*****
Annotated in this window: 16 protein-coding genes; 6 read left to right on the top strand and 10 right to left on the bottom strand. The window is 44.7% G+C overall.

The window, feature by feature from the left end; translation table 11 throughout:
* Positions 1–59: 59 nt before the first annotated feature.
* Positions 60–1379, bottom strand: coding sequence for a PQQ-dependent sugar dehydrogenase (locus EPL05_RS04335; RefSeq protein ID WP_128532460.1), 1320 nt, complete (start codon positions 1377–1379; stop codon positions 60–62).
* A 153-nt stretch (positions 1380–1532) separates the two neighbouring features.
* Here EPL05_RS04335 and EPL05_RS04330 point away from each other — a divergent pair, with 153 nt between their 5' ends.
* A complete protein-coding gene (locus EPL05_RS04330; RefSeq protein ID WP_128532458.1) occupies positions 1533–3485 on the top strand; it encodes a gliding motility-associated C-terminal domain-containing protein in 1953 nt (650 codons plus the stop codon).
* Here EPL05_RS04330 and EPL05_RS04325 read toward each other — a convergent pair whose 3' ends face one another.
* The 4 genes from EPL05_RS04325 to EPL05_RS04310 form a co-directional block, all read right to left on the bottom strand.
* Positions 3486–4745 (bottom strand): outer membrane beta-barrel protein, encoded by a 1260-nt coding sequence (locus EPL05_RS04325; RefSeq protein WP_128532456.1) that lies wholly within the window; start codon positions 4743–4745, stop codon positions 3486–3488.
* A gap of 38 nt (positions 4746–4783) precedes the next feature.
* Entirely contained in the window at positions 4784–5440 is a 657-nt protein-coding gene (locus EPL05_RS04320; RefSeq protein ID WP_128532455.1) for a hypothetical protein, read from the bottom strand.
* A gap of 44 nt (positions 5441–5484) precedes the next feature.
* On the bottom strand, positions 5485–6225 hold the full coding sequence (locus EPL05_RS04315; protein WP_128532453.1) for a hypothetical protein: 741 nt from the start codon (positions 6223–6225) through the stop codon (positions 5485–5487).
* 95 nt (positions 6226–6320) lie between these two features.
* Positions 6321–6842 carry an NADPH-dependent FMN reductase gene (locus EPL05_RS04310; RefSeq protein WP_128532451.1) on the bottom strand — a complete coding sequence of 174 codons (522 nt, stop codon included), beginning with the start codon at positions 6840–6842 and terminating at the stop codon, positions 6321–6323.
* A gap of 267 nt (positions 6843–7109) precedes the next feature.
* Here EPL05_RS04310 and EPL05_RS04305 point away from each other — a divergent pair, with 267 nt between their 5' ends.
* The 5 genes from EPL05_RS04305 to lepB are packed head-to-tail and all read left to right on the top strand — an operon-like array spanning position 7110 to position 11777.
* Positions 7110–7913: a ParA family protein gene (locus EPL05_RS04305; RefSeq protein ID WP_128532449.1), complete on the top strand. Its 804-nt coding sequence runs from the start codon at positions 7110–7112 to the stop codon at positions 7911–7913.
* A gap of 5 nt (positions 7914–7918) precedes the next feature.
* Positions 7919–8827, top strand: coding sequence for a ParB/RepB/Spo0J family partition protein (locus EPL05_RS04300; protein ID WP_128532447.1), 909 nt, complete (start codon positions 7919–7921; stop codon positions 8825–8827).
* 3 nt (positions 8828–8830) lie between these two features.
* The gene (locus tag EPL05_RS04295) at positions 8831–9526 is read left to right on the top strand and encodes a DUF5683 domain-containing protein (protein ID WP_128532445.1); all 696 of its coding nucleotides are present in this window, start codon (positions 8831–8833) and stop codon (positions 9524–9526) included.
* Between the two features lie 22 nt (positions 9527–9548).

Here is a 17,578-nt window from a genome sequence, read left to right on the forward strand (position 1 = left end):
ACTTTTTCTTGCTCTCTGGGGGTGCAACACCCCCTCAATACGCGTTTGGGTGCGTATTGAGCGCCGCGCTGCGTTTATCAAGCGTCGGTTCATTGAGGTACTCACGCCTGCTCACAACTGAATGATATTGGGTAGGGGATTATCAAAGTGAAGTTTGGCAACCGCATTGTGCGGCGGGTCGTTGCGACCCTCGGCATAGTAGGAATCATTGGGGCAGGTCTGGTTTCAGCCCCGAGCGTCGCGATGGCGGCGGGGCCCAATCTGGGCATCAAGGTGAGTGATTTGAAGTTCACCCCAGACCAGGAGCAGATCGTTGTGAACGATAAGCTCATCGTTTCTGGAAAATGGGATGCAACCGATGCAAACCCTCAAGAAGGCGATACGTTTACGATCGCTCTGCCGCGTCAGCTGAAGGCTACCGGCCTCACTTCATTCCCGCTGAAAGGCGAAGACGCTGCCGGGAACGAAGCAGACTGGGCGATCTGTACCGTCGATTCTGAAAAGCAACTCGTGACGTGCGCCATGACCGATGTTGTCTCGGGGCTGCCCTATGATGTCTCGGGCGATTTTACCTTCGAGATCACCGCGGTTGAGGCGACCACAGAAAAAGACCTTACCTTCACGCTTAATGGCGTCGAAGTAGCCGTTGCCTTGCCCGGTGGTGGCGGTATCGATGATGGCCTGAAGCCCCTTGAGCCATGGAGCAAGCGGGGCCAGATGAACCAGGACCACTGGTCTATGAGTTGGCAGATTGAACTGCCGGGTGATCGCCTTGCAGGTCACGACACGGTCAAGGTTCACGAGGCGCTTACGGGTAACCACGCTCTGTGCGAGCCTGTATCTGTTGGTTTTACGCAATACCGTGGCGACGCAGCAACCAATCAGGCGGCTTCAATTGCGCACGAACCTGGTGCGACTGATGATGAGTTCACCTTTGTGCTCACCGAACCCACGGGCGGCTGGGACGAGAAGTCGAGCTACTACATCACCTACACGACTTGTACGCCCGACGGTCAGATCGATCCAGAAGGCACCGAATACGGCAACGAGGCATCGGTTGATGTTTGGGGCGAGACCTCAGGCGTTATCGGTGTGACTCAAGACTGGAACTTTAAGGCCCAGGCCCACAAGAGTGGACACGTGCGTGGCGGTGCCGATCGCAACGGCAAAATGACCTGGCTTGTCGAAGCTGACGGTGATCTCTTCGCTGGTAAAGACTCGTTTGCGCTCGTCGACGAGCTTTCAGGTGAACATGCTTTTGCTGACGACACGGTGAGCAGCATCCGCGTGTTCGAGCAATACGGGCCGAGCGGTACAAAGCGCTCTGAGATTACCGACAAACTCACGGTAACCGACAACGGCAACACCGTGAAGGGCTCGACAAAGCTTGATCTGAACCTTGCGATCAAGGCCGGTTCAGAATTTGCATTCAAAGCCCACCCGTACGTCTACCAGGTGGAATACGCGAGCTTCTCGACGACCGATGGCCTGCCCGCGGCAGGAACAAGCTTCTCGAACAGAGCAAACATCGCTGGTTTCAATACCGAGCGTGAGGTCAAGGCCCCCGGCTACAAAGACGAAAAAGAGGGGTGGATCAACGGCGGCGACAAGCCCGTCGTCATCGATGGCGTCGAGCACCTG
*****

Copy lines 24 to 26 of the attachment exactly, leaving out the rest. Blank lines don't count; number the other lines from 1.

* The gene (locus tag EPL05_RS04295) at positions 8831–9526 is read left to right on the top strand and encodes a DUF5683 domain-containing protein (protein ID WP_128532445.1); all 696 of its coding nucleotides are present in this window, start codon (positions 8831–8833) and stop codon (positions 9524–9526) included.
* Between the two features lie 22 nt (positions 9527–9548).

Here is a 17,578-nt window from a genome sequence, read left to right on the forward strand (position 1 = left end):